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Caregivers, the unsung heroes of our nation
Photo courtesy:

By Joseph Rios

When Kathy Duran was 22, she worked as a server at a retirement home in Highlands Ranch. Due to privacy issues she requested that the retirement home not be named. During her time there, she witnessed caregivers, or people who worked to help the elderly with everyday life, make a difference in people’s lives.

“They were nice people to work with, and they worked hard. It was great to have people who care about others like that as a coworker,” said Duran. “It’s a tough job, but I think it was rewarding for (the caregivers) because you saw the relationship they established with the elderly.”

The need for senior care is growing in the United States. According to data from the Bureau of Labor Statistics, over 1.2 million jobs related to elderly care will be needed by 2028. By 2040, there will be 14.6 million American adults age 85 and up. Nowadays, there are over 34 million family caregivers who help to take care of elderly family members in need. There are currently 3.3 million paid personal care and home health aides.

Although there is a need, filling caretaker jobs can be difficult. The jobs often present difficult work conditions, low chances to making strides professionally, high turnover rates – and low pay. According to statistics from the online job recruiting website “glassdoor” the average caregiver salary pays $25,185 per year.

However, just because the job doesn’t pay well, doesn’t mean the work caregivers do isn’t valuable. According to the American Association of Retired Persons, 41 million caregivers in the United States provide $470 billion in unpaid assistance. Places that pay high wages in the country like New York, Texas, California and Florida are examples of states that lead the way in unpaid care in the United States.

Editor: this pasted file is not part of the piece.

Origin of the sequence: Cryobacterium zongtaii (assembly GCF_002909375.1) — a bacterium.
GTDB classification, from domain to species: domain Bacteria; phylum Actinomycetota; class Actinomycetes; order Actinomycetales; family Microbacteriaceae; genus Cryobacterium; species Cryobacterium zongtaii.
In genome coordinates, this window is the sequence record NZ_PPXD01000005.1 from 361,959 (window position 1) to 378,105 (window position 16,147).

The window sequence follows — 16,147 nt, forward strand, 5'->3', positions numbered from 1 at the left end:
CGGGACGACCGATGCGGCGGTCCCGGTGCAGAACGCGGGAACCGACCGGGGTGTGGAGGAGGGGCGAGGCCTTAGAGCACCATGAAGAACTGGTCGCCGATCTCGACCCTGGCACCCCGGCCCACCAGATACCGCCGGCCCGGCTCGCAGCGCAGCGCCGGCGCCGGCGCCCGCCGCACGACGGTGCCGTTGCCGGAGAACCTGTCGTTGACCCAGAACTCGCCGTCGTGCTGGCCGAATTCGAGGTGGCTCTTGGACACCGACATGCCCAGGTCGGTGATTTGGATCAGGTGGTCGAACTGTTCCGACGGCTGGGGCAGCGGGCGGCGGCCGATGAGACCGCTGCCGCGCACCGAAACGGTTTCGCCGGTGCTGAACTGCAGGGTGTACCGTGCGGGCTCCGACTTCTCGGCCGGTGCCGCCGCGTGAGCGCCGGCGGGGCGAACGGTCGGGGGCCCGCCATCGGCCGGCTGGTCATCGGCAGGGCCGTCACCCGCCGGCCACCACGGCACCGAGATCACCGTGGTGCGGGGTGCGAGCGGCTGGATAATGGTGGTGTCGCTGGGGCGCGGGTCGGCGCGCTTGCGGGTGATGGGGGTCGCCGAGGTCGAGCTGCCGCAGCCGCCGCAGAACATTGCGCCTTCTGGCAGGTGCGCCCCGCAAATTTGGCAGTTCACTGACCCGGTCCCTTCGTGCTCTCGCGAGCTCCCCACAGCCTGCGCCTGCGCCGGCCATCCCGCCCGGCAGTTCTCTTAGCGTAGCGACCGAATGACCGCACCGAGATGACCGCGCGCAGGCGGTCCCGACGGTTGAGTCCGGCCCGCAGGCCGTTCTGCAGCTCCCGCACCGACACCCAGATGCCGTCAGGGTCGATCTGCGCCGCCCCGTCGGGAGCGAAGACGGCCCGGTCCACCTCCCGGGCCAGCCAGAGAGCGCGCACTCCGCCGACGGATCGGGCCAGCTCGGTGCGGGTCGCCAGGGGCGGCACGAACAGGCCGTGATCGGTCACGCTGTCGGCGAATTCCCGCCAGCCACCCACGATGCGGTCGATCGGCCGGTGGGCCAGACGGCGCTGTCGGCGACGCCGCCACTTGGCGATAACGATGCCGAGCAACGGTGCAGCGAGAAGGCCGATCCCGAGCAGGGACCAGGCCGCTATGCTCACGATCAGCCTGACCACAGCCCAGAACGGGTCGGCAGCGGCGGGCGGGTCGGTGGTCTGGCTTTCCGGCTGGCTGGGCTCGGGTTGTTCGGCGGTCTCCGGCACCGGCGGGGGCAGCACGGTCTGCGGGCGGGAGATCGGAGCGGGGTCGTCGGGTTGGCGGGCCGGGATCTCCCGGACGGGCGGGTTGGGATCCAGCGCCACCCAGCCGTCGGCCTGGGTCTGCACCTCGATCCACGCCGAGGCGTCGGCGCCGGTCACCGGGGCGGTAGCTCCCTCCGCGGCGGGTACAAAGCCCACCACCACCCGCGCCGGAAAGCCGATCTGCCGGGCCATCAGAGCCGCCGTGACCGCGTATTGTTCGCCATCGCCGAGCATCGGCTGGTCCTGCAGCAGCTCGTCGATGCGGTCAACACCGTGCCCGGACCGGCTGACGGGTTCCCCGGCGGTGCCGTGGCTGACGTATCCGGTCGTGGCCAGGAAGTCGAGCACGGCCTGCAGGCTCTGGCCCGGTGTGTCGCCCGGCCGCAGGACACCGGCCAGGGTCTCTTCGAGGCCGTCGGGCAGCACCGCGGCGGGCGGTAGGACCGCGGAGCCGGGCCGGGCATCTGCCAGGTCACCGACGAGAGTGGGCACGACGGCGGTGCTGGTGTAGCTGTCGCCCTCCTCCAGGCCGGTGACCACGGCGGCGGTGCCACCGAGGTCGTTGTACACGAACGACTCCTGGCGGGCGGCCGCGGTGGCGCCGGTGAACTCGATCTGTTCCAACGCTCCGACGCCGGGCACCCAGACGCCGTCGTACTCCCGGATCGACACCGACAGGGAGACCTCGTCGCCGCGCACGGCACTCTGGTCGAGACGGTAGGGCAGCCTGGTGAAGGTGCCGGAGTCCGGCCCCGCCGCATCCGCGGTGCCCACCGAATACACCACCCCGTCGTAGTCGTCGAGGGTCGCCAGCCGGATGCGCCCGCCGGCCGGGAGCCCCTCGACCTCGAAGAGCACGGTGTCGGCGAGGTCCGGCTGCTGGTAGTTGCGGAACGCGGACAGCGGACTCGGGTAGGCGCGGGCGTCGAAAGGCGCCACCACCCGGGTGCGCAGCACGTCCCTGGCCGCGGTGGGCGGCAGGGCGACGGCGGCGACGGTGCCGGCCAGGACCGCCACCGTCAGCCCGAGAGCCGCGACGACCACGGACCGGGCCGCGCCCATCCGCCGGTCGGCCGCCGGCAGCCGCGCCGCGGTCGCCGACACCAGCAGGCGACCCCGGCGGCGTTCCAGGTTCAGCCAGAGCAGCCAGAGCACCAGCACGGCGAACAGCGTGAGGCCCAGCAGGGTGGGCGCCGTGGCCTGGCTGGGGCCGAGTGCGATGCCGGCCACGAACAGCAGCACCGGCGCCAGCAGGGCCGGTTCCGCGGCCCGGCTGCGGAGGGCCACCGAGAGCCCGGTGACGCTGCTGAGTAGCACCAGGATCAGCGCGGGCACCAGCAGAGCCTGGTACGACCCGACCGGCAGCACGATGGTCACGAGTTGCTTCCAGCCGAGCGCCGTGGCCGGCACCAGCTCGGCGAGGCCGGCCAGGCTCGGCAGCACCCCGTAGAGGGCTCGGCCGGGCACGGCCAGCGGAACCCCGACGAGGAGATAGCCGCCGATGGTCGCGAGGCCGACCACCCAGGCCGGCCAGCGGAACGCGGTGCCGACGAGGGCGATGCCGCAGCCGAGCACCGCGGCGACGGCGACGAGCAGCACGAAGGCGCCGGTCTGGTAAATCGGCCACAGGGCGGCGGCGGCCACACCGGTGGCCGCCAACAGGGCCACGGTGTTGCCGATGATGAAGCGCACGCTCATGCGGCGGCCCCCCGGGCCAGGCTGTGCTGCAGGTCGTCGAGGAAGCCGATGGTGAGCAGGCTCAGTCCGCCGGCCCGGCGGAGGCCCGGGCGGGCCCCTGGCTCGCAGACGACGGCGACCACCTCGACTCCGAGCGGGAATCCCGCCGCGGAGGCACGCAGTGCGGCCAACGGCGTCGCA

That report from the American Association of Retired Persons found that family caregivers worked a total of 34 billion hours of care in 2017 to Americans who struggle to perform daily activities. That includes the elderly and people who are disabled.

“In both the public and private sectors, family caregiving issues are growing in scope and complexity due to several important factors. Family caregiving is more complex and intense. Family structures are changing,” the report reads.

The American Association of Retired Persons named November as National Family Caregivers Month. Hispanics make up 21 percent, the majority of caregivers. African Americans come in second, while Asian Americans and Whites trail behind, according to the American Association of Retired Persons.

Former President Bill Clinton called family caregivers quiet everyday heroes in 2000.

“By providing billions of dollars’ worth of caregiving services each year, they dramatically reduce the demands on our Nation’s health care system and make an extraordinary contribution to the quality of lives of their loved ones,” Clinton said in 2000 when he proclaimed National Family Caregivers Month.





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